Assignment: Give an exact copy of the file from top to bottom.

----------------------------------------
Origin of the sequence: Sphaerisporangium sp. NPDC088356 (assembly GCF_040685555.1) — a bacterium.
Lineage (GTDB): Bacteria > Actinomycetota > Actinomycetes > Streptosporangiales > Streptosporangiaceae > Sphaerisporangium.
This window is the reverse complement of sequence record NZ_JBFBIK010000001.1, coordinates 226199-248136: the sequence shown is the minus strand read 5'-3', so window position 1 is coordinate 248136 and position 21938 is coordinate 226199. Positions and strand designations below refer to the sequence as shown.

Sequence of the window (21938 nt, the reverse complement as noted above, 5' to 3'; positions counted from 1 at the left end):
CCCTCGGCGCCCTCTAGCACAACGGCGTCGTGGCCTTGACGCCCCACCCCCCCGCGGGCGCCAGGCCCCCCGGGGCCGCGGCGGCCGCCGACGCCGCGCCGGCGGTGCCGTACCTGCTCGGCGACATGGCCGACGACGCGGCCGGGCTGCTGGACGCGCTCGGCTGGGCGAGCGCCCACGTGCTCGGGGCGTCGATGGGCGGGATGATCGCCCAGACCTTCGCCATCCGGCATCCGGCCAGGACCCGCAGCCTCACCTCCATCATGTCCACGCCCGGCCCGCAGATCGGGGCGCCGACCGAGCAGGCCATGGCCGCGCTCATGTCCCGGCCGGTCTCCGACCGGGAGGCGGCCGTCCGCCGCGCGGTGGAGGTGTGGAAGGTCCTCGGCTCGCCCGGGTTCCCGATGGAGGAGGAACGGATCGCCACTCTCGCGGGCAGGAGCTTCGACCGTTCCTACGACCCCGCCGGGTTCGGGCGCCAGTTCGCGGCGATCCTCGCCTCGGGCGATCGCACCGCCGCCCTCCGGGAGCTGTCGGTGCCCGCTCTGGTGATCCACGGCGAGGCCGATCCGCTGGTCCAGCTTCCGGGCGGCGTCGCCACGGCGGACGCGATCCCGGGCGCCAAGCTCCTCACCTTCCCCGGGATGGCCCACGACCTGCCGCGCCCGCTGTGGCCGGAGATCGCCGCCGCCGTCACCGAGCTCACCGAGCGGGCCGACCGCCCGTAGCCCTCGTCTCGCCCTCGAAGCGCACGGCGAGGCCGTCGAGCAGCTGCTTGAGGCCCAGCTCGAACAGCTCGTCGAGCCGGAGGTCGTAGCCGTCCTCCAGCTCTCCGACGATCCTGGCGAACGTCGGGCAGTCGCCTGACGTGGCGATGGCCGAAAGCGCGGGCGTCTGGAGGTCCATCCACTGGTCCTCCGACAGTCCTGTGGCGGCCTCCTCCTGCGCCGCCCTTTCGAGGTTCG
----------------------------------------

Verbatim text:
Origin of the sequence: Sphaerisporangium sp. NPDC088356 (assembly GCF_040685555.1) — a bacterium.
Lineage (GTDB): Bacteria > Actinomycetota > Actinomycetes > Streptosporangiales > Streptosporangiaceae > Sphaerisporangium.
This window is the reverse complement of sequence record NZ_JBFBIK010000001.1, coordinates 226199-248136: the sequence shown is the minus strand read 5'-3', so window position 1 is coordinate 248136 and position 21938 is coordinate 226199. Positions and strand designations below refer to the sequence as shown.

Sequence of the window (21938 nt, the reverse complement as noted above, 5' to 3'; positions counted from 1 at the left end):
CCCTCGGCGCCCTCTAGCACAACGGCGTCGTGGCCTTGACGCCCCACCCCCCCGCGGGCGCCAGGCCCCCCGGGGCCGCGGCGGCCGCCGACGCCGCGCCGGCGGTGCCGTACCTGCTCGGCGACATGGCCGACGACGCGGCCGGGCTGCTGGACGCGCTCGGCTGGGCGAGCGCCCACGTGCTCGGGGCGTCGATGGGCGGGATGATCGCCCAGACCTTCGCCATCCGGCATCCGGCCAGGACCCGCAGCCTCACCTCCATCATGTCCACGCCCGGCCCGCAGATCGGGGCGCCGACCGAGCAGGCCATGGCCGCGCTCATGTCCCGGCCGGTCTCCGACCGGGAGGCGGCCGTCCGCCGCGCGGTGGAGGTGTGGAAGGTCCTCGGCTCGCCCGGGTTCCCGATGGAGGAGGAACGGATCGCCACTCTCGCGGGCAGGAGCTTCGACCGTTCCTACGACCCCGCCGGGTTCGGGCGCCAGTTCGCGGCGATCCTCGCCTCGGGCGATCGCACCGCCGCCCTCCGGGAGCTGTCGGTGCCCGCTCTGGTGATCCACGGCGAGGCCGATCCGCTGGTCCAGCTTCCGGGCGGCGTCGCCACGGCGGACGCGATCCCGGGCGCCAAGCTCCTCACCTTCCCCGGGATGGCCCACGACCTGCCGCGCCCGCTGTGGCCGGAGATCGCCGCCGCCGTCACCGAGCTCACCGAGCGGGCCGACCGCCCGTAGCCCTCGTCTCGCCCTCGAAGCGCACGGCGAGGCCGTCGAGCAGCTGCTTGAGGCCCAGCTCGAACAGCTCGTCGAGCCGGAGGTCGTAGCCGTCCTCCAGCTCTCCGACGATCCTGGCGAACGTCGGGCAGTCGCCTGACGTGGCGATGGCCGAAAGCGCGGGCGTCTGGAGGTCCATCCACTGGTCCTCCGACAGTCCTGTGGCGGCCTCCTCCTGCGCCGCCCTTTCGAGGTTCG